A four-person show titled “The Skin We Live In” at Canvas Gallery, Karachi showcased contemporary artists concerned with expression of their inner selves in relation to the external world, creating visual vocabularies that transcend the boundaries of language and manifesting in unique socio-cultural perspectives.
For most people slates are reminders of schools days but Ahmed Ali Manganhar used these slates as a medium and painted on them his journey of learning in different institutes. But after some time he began reflecting various cultural stories and social behaviours through his acrylic slate paintings. These slates serve as educational, emotional, spiritual and recreational means of expression for him.
He trapped different images between positive and negative spaces on the slates thus telling stories of spirits, art and power in his own way. Mostly diptych his work depicted human figures from history, art and culture and from daily life sometimes presenting comparison but at other times they were related to each other through time and history.
Amna Rahman divided her works in two parts – the world inside and the world outside. This way she tried to find reality which is often distorted by fiction or anecdotes. Her works reflected ideas and notions which people conceive according to their circumstances and experiences. Her subjects, female figures were her close friends therefore the portraits in oils were of personal nature as they revealed the impressions that subjects left on her.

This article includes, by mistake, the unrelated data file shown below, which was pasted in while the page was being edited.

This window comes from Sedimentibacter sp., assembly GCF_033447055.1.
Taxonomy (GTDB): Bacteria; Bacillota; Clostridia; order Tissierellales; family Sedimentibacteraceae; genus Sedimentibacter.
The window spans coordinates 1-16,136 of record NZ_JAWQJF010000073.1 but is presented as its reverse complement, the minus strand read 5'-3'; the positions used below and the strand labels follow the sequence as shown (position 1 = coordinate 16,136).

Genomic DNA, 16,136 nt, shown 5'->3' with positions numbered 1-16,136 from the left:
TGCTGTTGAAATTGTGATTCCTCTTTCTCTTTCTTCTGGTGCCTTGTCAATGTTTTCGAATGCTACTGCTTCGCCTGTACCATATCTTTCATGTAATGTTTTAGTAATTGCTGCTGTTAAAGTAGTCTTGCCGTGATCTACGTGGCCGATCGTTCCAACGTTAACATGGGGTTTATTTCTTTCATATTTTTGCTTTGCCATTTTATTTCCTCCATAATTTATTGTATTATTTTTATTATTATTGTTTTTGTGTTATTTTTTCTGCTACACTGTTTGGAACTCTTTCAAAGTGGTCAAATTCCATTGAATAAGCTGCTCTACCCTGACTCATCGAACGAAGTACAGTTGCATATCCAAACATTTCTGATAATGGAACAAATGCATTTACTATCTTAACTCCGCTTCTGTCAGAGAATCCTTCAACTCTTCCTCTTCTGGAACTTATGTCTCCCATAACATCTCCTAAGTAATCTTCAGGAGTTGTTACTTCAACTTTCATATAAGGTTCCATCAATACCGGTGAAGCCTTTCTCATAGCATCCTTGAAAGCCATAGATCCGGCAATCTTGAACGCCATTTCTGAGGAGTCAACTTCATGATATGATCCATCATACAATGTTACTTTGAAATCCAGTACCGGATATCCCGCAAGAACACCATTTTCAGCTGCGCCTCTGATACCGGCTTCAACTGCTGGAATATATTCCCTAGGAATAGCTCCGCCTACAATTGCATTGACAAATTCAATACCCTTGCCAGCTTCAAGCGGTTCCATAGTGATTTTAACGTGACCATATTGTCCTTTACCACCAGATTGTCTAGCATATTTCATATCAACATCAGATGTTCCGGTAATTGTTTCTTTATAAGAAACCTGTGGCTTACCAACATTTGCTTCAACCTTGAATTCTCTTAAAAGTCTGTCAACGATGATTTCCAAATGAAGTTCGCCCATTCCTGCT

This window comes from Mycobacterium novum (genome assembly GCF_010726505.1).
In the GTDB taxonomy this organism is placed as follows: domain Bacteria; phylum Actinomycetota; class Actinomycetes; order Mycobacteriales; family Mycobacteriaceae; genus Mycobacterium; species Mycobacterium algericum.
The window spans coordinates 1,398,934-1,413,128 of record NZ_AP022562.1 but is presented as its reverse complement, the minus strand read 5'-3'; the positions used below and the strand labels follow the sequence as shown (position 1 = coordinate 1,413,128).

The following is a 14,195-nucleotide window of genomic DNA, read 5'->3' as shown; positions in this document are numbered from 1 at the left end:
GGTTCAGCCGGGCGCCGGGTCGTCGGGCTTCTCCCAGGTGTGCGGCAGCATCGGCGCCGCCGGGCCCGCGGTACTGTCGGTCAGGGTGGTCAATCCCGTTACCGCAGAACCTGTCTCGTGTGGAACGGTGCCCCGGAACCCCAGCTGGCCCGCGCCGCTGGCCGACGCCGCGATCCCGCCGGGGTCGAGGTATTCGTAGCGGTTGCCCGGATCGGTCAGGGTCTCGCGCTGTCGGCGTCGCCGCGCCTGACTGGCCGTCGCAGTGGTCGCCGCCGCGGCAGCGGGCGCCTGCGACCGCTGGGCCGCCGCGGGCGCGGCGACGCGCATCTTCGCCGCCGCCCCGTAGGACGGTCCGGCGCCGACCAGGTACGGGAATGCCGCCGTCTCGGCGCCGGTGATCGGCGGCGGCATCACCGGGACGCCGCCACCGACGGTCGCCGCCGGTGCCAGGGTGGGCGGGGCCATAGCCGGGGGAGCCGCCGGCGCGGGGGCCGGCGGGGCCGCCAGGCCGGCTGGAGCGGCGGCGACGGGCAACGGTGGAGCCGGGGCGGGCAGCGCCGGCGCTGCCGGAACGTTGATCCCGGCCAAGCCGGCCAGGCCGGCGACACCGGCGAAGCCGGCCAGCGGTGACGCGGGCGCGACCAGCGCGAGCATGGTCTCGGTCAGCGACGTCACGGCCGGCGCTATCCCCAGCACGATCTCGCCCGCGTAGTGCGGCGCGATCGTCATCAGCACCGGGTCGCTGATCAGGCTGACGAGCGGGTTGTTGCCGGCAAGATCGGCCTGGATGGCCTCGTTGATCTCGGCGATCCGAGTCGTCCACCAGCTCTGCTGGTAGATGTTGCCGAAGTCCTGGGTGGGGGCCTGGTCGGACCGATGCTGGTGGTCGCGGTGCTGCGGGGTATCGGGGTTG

In other phases of her works she used dogs as a subject because these animals act real and cannot not hide their emotions. Dogs in various parts of our country exterminated through several campaigns and to Amna, it is emotional indifference.
Anusha Ramchand Novlani talked about polar opposites in her works like black and white, good and evil, rich and poor. Although these realities co-exists in our society but they are far apart from each other. This situation sometimes create polar personalities and we could not differentiate between reality and fake.
She highlighted the universal language of social media symbols as a medium to bridge divisions and differences. But art is the only language which helps people communicate although they stand on two different social spectrums.
Yaseen Khan similarly focuses on the confusion created by the communication gap in our cultural melting-pot, yet does so with a visual vocabulary firmly rooted in vernacular tradition. Coming from Sindhi and Pakhtun background he used Chamak patti to express his concerns about society where different cultural groups experience communication gaps in our country.